While I have to say that I appreciated the versatility of the author's style - and especially the way he would nod to the reader as they followed hisWhile I have to say that I appreciated the versatility of the author's style - and especially the way he would nod to the reader as they followed his tales forward and backward through time - overall this book was not a fun, exciting, or stimulating read for me. Honestly, It was a chore to slog through. And I am a bit surprised that so many of my Goodreads friends, and especially my REAL-life friends thought so highly of it. It was okay, but only just.
Maybe this is a case of me not being in the right "place" or the right "time" or the right "mood" for this book. It happens... "I suggest that the only books that influence us are those for which we are ready..."
Honestly? I'm glad it's over.
*wait* you know, I really liked the escape-from-the-retirement-home and Sonmi parts. For the record......more
This book was a simple, wonderfully-told tale. I loved almost everything about it - the characters, the writing, the world-building. I even loved theThis book was a simple, wonderfully-told tale. I loved almost everything about it - the characters, the writing, the world-building. I even loved the (view spoiler)[meta-fiction, which many other readers seemed to dislike. (hide spoiler)].
Talking animals, children on a quest to find home, villains and wizards. It wasn't groundbreaking - but it was just perfect in the way that storytelling is supposed to be. The type of storytelling that both 5 year olds and 95 year olds would enjoy. Until...
What I did not love, unfortunately, was the inexplicable, didactic "Blue Cutter" speech by the Wizard Swift at the end of this novel. All of a sudden, the book began to sound really political, slightly whiny, and very pedagogical in that over-the-top and unapologetic way that makes me hate authors. Why, all of a sudden, in a wonderful children's fantasy story - are we beating a point about literary revisionism over the main character's head with a mallet?
And! Not so fast, Mr. Willingham! But, you yourself are a literary revisionist - a re-imaginer, a re-doer of tales long ago told (re: Fables). So, where do you get off admonishing revisionists?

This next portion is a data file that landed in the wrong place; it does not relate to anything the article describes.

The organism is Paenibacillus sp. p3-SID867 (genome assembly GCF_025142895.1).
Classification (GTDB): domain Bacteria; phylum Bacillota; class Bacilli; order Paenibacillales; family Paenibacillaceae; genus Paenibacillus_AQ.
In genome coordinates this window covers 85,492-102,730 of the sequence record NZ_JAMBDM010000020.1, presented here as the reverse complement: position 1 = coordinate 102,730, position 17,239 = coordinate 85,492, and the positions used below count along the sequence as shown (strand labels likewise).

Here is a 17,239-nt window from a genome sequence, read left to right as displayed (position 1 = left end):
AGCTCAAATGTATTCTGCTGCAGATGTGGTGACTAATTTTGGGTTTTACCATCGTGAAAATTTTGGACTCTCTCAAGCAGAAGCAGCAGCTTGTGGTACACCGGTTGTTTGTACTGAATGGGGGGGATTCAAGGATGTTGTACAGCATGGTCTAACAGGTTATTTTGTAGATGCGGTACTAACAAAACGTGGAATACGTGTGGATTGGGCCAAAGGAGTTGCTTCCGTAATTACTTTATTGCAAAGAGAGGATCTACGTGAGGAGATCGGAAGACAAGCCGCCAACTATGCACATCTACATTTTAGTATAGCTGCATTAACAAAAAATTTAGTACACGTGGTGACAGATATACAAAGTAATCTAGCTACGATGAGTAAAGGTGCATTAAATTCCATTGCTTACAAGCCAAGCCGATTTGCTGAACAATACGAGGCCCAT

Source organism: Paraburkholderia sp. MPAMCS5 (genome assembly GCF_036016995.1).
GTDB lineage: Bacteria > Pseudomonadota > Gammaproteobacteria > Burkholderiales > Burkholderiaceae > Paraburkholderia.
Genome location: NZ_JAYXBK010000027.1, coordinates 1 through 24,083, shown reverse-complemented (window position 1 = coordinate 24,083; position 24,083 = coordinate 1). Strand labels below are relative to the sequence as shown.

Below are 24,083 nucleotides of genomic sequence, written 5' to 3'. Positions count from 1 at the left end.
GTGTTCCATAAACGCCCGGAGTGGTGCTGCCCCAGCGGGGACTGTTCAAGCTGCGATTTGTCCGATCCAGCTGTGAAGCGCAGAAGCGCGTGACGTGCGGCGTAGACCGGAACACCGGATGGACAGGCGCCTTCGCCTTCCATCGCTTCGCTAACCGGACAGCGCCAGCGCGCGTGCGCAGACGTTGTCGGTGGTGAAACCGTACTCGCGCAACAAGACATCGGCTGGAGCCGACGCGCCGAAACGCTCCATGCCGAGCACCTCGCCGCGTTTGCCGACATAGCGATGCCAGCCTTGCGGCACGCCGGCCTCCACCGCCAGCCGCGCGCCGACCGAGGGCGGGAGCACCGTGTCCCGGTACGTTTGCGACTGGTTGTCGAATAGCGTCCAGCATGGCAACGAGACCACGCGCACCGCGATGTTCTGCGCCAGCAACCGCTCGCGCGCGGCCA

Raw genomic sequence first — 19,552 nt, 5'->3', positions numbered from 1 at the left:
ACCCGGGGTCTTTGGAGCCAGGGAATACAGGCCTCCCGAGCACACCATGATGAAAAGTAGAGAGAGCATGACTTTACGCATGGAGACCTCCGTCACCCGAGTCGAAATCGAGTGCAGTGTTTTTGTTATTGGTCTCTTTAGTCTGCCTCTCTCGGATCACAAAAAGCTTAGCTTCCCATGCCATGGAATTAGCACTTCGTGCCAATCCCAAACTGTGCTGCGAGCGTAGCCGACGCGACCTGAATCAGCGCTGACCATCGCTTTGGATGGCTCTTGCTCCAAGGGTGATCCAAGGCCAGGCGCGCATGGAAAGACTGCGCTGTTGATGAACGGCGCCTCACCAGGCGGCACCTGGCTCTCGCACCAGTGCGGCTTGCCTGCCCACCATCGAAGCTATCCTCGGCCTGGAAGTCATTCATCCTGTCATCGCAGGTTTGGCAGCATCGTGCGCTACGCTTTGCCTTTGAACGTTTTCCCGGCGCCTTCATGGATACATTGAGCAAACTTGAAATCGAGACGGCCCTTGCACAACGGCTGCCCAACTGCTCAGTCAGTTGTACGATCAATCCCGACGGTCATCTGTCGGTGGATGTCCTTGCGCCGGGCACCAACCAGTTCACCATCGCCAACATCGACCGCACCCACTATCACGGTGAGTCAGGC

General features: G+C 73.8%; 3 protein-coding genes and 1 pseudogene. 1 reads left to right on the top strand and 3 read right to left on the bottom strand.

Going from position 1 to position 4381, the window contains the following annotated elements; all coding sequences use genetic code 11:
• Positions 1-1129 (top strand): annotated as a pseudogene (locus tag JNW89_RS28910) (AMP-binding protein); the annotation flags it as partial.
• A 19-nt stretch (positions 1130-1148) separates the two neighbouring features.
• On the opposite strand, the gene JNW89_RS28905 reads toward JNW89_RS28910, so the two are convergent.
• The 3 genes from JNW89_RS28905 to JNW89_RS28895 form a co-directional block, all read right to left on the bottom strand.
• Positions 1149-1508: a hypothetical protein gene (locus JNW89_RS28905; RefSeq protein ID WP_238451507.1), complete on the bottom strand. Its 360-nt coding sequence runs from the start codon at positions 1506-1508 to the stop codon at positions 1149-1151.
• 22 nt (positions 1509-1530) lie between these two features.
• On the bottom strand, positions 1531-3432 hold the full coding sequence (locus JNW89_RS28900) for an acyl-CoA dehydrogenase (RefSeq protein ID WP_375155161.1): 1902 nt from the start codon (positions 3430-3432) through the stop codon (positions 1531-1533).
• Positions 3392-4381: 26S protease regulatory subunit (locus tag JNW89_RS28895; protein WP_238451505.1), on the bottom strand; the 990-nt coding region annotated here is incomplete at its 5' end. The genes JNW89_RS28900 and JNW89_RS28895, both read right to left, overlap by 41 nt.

This whole thing made me wonder whether Willingham was just venting a long-held guilt about using well-known fairy tale characters to boost the success his own oeuvre... It got reeeeeeal meta.
I understand that, political and religious censorship hurts stories, Disneyfiction hurts stories, but I don't find what Willingham does too much different from what Uncle Walt does. Sure, his characters are cooler, sexier, and their backstories more closely resemble those of their Grimm-y beginnings - but, he takes a fair amount of liberties with the stories, too. Whether his modern-minded Fables were meant to be viewed his way, the Disney way, the Grimm way - is all subjective.
The wizard Swift's argument falls flat on me. And although the Wizard Swift is just a character, and not necessarily the mouthpiece of Willingham - when a story takes on the didactic, teaching-tone that this one did - I can only see the man behind the mask. Lectures like those shake the very foundation of the story that the author has built, and suspension of disbelief makes the walls of the story crumble all around it.
Thankfully, though, the story does not end there. In fact, it has such a *beautiful* epilogue that I almost forgot the shoddy ending completely.
I feel like doing a little revising of my own...I feel like taking a black Sharpie to the Wizard's pages-long monologue, x-ing out the parts I don't like, keeping a bit of it in so that we can infer the point, and making Down The Mysterly River the perfect 5-Star book that it was meant to be. :-)["br"]>["br"]>["br"]>["br"]>["br"]>["br"]>["br"]>["br"]>["br"]>["br"]>["br"]>["br"]>["br"]>["br"]>["br"]>["br"]>...more